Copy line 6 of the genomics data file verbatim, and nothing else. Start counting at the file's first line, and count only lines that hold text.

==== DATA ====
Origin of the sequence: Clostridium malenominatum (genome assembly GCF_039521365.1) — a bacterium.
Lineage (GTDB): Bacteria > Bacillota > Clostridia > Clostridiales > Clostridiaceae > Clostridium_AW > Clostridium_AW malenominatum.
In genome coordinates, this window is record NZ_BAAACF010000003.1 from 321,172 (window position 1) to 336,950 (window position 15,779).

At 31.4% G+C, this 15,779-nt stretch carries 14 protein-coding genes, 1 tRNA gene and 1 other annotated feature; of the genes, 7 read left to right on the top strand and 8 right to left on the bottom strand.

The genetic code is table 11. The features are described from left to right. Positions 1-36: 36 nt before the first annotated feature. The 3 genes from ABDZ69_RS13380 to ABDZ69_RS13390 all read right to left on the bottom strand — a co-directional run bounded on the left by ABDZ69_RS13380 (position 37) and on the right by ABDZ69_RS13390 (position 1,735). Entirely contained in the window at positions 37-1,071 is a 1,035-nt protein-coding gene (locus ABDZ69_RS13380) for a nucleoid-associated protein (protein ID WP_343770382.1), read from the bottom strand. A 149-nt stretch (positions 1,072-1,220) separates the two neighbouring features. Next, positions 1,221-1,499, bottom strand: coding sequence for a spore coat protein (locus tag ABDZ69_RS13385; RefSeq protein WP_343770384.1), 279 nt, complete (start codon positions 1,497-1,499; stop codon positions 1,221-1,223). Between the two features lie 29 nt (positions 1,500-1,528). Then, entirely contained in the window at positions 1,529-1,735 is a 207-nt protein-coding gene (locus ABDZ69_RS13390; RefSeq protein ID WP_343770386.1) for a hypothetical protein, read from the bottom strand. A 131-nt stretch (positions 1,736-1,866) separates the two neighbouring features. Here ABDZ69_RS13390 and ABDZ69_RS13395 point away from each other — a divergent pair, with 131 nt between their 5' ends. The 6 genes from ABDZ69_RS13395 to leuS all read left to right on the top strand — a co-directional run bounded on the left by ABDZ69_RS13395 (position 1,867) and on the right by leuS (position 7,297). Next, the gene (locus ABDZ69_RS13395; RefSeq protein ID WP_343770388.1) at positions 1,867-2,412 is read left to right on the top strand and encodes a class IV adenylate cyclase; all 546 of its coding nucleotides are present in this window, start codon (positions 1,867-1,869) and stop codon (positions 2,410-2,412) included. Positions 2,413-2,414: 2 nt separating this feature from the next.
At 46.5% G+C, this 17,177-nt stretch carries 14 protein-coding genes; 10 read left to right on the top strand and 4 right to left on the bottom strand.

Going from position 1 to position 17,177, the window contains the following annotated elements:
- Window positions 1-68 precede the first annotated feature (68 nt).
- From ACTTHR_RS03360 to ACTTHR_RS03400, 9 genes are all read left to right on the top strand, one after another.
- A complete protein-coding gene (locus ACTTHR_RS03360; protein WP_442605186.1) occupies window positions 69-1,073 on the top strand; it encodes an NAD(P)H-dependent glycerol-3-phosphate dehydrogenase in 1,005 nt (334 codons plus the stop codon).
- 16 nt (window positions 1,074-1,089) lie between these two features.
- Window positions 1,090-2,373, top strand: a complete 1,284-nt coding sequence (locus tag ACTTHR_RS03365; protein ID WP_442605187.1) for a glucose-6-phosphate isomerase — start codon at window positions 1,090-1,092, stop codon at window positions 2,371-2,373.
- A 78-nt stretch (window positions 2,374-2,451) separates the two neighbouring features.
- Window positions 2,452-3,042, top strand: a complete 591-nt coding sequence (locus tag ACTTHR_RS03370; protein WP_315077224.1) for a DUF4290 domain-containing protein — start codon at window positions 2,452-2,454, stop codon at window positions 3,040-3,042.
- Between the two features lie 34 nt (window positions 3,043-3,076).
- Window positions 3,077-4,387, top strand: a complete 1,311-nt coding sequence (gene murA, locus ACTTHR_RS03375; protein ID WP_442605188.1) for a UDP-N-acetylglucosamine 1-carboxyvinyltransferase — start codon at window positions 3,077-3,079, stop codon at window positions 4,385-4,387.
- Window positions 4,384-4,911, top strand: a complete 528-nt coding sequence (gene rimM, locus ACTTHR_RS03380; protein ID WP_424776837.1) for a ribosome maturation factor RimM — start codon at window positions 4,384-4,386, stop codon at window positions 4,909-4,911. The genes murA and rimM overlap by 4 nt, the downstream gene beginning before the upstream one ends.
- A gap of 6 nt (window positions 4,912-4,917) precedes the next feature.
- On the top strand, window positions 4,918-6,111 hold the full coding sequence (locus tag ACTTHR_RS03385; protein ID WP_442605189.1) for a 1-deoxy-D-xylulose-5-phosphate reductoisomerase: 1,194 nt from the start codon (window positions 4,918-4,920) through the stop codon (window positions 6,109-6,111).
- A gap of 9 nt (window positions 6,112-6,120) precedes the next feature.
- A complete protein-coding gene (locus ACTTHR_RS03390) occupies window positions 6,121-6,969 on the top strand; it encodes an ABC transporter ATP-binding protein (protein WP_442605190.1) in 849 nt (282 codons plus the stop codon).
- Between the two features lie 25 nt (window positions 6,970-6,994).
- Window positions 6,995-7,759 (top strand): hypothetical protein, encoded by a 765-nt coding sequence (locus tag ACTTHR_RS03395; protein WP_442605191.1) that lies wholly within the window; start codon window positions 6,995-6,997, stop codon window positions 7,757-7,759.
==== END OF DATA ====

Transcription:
At 46.5% G+C, this 17,177-nt stretch carries 14 protein-coding genes; 10 read left to right on the top strand and 4 right to left on the bottom strand.